Something there is that doesn't love a wall,
That sends the frozen-ground-swell under it,
And spills the upper boulders in the sun,
And makes gaps even two can pass abreast.
The work of hunters is another thing:
I have come after them and made repair
Where they have left not one stone on a stone,
But they would have the rabbit out of hiding,
To please the yelping dogs. The gaps I mean,
No one has seen them made or heard them made,
But at spring mending-time we find them there.
I let my neighbor know beyond the hill;
And on a day we meet to walk the line
And set the wall between us once again.
We keep the wall between us as we go.
To each the boulders that have fallen to each.
And some are loaves and some so nearly balls
We have to use a spell to make them balance:
'Stay where you are until our backs are turned!'
We wear our fingers rough with handling them.
Oh, just another kind of out-door game,
One on a side. It comes to little more:
There where it is we do not need the wall:
He is all pine and I am apple orchard.
My apple trees will never get across
And eat the cones under his pines, I tell him.
He only says, 'Good fences make good neighbors'.
Spring is the mischief in me, and I wonder
If I could put a notion in his head:
'Why do they make good neighbors? Isn't it
Where there are cows?
But here there are no cows.
Before I built a wall I'd ask to know
What I was walling in or walling out,
And to whom I was like to give offense.
Something there is that doesn't love a wall,
That wants it down.' I could say '.Elves' to him,
But it's not elves exactly, and I'd rather
He said it for himself. I see him there
Bringing a stone grasped firmly by the top
In each hand, like an old-stone savage armed.
He moves in darkness as it seems to me
Not of woods only and the shade of trees.
He will not go behind his father's saying,
And he likes having thought of it so well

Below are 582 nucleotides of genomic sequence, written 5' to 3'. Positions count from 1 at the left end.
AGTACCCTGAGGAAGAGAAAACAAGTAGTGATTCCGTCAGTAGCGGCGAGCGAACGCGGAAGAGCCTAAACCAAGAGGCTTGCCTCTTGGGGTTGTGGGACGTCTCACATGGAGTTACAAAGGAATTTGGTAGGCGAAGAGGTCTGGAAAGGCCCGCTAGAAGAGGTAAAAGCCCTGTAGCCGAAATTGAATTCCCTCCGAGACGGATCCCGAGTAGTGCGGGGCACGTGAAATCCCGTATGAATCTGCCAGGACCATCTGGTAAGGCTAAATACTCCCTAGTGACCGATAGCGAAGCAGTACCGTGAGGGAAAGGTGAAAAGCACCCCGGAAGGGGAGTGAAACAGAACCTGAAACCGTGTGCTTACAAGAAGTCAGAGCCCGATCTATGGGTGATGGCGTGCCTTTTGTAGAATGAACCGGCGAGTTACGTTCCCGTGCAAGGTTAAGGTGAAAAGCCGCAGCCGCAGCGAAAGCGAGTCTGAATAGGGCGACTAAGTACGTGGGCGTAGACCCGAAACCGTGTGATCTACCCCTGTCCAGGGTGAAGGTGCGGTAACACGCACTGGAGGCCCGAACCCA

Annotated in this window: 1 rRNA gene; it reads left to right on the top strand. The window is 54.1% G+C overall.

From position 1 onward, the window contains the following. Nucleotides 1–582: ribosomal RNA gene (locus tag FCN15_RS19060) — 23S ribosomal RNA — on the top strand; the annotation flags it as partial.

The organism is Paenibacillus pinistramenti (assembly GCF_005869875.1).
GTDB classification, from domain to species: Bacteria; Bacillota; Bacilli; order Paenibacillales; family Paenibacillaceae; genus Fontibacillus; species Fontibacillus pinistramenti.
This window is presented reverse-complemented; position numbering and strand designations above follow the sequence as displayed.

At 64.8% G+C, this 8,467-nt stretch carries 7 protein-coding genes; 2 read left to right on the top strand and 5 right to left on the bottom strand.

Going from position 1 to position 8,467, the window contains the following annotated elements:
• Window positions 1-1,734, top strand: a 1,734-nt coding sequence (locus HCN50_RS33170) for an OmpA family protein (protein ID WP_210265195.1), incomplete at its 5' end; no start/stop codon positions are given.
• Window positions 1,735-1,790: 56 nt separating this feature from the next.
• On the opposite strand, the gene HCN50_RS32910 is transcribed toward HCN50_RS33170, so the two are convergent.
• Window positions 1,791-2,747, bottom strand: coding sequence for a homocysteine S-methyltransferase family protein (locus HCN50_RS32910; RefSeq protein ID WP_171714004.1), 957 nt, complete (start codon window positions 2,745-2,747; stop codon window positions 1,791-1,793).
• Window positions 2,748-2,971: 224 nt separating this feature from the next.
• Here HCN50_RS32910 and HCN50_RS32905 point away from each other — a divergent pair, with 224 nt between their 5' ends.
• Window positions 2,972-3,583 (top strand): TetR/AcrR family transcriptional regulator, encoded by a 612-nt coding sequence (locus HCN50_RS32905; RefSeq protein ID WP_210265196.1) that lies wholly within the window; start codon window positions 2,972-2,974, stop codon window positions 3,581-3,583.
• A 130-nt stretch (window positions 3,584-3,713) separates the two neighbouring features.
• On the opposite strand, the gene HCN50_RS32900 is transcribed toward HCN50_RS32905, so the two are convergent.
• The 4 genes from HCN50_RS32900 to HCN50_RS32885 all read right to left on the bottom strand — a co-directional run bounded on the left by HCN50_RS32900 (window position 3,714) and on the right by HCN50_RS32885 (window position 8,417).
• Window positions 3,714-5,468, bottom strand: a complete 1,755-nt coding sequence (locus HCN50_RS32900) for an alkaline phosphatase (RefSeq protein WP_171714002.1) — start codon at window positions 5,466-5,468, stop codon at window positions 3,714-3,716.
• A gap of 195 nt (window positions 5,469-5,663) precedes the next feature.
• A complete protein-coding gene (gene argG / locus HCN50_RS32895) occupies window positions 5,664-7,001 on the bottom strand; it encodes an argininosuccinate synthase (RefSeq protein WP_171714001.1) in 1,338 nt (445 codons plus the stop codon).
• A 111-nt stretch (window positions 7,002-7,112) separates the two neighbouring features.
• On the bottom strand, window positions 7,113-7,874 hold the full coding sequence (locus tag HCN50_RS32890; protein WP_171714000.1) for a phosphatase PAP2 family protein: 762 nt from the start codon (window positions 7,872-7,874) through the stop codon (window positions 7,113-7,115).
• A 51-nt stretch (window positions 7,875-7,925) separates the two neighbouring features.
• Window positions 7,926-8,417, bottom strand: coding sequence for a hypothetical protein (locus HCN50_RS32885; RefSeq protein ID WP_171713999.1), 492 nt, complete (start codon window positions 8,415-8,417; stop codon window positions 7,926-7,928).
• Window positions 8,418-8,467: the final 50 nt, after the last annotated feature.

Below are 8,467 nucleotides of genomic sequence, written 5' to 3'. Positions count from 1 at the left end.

He says again, "Good fences make good neighbors."

Monday, May 4, 2009

Canadian CARE Package

What might Canadians living in Zambia be missing?

I can tell you, because it's filling an entire small suitcase, and likely spilling over into my personal stash, as well.

Here's a selected list of the things I'm taking with me next week.

1) A crepe pan
2) Maple syrup
3) Low-fat microwave popcorn
4) Marshmallows (to cancel the effect of the above)
5) Kraft Dinner
6) Tim Horton's coffee
7) Red licorice
8) A tray to make popsicles at home
9) A pair of boots

Since I'll be visiting schools while I'm there, I also found a ton of great stuff at Dollarama on my way home last night. This included the ABC chart, some addition and subtraction flash cards, and some certificates that say "Good Job!". This stuff is non-existent in rural African schools and I'm really excited to see the teacher's faces when they see the supplies.

I think I'm going to have a hard time concentrating at work today. In my mind, I'm already half way round the world.

Friday, May 1, 2009

In Treatment

I've been working through the boxed set of
In Treatment, the Gabriel Byrne swoonfest in which the Irish actor plays a likable and confident, yet deeply flawed, psychotherapist to five sets of patients.

It's riveting.

The best part is that you actually feel like you've been shrunk by the end of each episode. The series does a nice job of showing us how deeply rooted many of our insecurities are and how most of us do a terrific job of complicating our lives.

Each episode lasts a mere half hour, which is perfect for those of us who have a hard time committing to things.

I'm kidding. Kind of.